1/4 cup lemon juice (juice from about 1 lemon)
2 teaspoons vanilla extract
2 teaspoons lemon extract
1 cup diced prunes
Preheat oven to 350 degrees. Grease a 9 x 13 inch pan. In a large bowl, sift together the flour, salt, baking powder and sugar. Make a well in the center and add the remaining ingredients. Stir until just well mixed. Pour into prepared cake pan using a spatula to scrape the sides of the bowl.
Bake until cake springs back when lightly pressed in the middle and the edges have pulled away from the sides of the pan, about 1 hour. Remove from oven and let cool in the pan before serving either warm or room temperature with Nana’s Lemon Butter Sauce.
Nana’s Lemon Butter Sauce
2 egg yolks
1/3 cup sugar
1/3 cup (5 1/3 tablespoons) unsalted butter
1 tablespoon grated lemon rind
2 tablespoons lemon juice
Pinch of salt
1/3 cup heavy cream, whipped
In a medium double boiler heat egg yolks until they lighten in color, whisking fairly consistently. Gradually add sugar, continuing to heat and whisk. Remove from heat and add butter, lemon rind, juice, and salt. Fold in whipped cream. Chill and serve on top of warm cake.
Makes enough to serve with cake plus extra — have a spoon ready.
The house is smelling of honey, vanilla, and oats as the batches of granola become gifts for your family and friends. Monday, the aroma of coffee will greet us as we package up the famous and fabulous Rock City Coffee to the far reaches of the United States.
But there’s more! All kinds of jams and preserves, mugs and photos from the ship store, and classy nautical jewelry.
For more details and prices, click on over to the Ship Store Page. Below are just a few of the items available.
Wondering what to bake for the mail man and your kids’ teachers? This pound cake, filled with the fragrant, fruity flavors of apricot and orange could be just the thing.
While the apricot and orange extracts might not be readily on hand in your pantry, they make all the difference. I’ve seen them at my local grocery store and have also had some happy luck on Olive Nation with some seriously delicious extracts that have kept my creative baking spirit happy all summer long on the boat.
This recipe was given to me by an exceptional family that sailed with us several years ago. They own a bakery in Amish country and the original recipe is one of their top sellers. I’ve, of course, changed some of the extracts, due in large part to running out rather than because the recipe needed a single tweak. Thank you Beiler family for your gift of the original recipe.
Apricot Orange Pound Cake
If you end up doubling the recipe, then use five eggs instead of four. I’ve found the recipe works just a wee bit better.
3/4 cup (1 1/2 sticks) unsalted butter, softened
1 1/2 cups sugar
2 large eggs
1 1/2 cups all-purpose flour
1/4 teaspoon baking powder
1/4 teaspoon salt
1/2 cup whole milk
2 teaspoons orange zest
1 teaspoon vanilla extract
1/2 teaspoon apricot extract
1/2 teaspoon orange extract
1/2 cup sugar
1/4 cup water
1/2 teaspoon vanilla extract
1/2 teaspoon apricot extract
1/2 teaspoon orange extract
Preheat oven to 350 degrees. Grease one, 9 x 5 inch, loaf pan.
In a large bowl, cream together the butter and sugar, then add the eggs. Add the flour, baking powder and salt to a sifter. Measure the milk and add the extracts. Sift half of the flour mixture and add half of the milk mixture to the butter and sugar and mix until incorporated. Repeat and pour into the prepared loaf pan. Bake for about 1 hour and 15 minutes, until a fork inserted in the center of the cake comes clean.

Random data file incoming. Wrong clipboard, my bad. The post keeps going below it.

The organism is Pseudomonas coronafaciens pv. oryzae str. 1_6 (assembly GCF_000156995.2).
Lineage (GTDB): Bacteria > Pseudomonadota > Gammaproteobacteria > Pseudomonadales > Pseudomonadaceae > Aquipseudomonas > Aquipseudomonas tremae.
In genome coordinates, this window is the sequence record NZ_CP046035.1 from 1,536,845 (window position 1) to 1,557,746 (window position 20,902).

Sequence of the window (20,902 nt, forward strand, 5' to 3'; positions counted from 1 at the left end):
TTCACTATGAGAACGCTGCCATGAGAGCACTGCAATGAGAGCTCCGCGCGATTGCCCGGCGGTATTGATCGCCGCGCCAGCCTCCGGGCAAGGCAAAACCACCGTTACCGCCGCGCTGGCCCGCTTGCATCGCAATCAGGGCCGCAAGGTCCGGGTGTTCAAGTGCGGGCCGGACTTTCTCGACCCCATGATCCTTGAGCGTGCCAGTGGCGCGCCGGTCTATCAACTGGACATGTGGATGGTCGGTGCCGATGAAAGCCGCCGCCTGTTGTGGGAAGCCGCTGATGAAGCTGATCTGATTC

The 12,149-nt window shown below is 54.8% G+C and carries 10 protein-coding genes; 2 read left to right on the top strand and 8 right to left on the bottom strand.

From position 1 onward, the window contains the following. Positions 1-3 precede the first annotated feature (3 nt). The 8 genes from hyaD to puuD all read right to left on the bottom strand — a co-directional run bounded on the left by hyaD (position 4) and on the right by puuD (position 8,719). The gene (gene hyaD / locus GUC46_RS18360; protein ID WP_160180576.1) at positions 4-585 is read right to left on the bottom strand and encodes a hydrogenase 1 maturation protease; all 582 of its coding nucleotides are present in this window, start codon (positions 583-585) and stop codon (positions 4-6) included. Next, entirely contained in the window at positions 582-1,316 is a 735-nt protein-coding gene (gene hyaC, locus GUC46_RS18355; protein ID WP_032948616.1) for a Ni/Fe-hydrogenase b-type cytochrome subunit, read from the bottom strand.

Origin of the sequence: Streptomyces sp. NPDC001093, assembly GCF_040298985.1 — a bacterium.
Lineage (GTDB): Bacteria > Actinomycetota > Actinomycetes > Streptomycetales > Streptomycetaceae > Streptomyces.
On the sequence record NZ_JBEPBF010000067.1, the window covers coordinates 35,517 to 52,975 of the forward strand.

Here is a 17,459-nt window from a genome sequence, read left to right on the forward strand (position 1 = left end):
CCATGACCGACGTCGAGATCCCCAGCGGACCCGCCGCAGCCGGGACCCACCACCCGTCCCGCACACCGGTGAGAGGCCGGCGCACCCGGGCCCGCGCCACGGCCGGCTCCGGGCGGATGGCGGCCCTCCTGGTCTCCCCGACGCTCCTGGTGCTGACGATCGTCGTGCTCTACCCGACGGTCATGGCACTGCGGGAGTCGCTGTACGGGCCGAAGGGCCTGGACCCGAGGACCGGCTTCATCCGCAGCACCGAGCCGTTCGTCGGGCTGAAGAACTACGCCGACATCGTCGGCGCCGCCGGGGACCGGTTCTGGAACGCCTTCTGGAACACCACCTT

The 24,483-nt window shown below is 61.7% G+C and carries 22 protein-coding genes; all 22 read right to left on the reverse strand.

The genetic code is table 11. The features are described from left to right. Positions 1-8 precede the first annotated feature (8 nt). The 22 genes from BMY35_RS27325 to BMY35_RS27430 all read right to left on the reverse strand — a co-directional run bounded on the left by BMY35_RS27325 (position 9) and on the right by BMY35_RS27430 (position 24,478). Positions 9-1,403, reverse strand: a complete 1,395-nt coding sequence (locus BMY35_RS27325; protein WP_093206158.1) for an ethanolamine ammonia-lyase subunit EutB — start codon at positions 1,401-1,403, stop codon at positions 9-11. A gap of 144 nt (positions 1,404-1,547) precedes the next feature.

Bring all the glaze ingredients to a boil; pour it over the cake just as it comes out of the oven. Let the cake cool a bit before removing it from the pan.
Potatoes are the one leftover which needs to be used up before it is relegated to the compost pile. They don’t freeze well, so think of ways to incorporate this Thanksgiving leftover into another meal sooner rather than later.
Of course, mashed potatoes can easily become a side for another meal. And I’ve already mentioned that roasted potatoes could become Turkey Hash. But there are a myriad of other ways that these versatile spuds can take root in another dish (see what I did there?).
Potato Cakes – Combine the mashed potatoes with some bread crumbs and an egg or two. Dredge them in more bread crumbs or in grated Parmesan cheese and pan fry them in a little oil or butter. Serve along-side grilled hanger or skirt steak or for breakfast with eggs and toast.
Potato Bread – Add mashed potatoes to your favorite bread recipe, reducing the liquid by half. For example, if the recipe calls for 1 cup of water, add 1 cup of mashed potatoes and 1/2 cup of water. Add dill, fennel or caraway seeds as an optional flavor.
Potato Leek Soup – Sauté onions and leeks in butter, salt and pepper. Add white wine and stock. Stir in mashed potatoes and adjust for salt and pepper.
So many leftovers, so little space in the belly. This is day two of Thanksgiving leftover ideas and turkey hash is one of my favorites. Especially so when combined with greens – a much needed addition after a bit of fat and carb overload.
I’ve pared this hash with Brussels sprouts greens after discovering that they are just as delicious as any kale or broccoli leaves. I’m lucky enough to still have some in the garden and will need to cull the rest shortly before it succumbs to a really sustained frost.
Cut turkey and roasted potatoes into 1/2-inch pieces. Sauté onions and celery in a large skillet and add the turkey, potatoes and any vegetables or squash that you like. Add salt, pepper, Dijon mustard and maybe some horseradish to the pan. Sauté until the ingredients are warmed through and are beginning to brown on the bottom. Serve with poached eggs and roasted Brussels sprout leaves (or kale or broccoli leaves).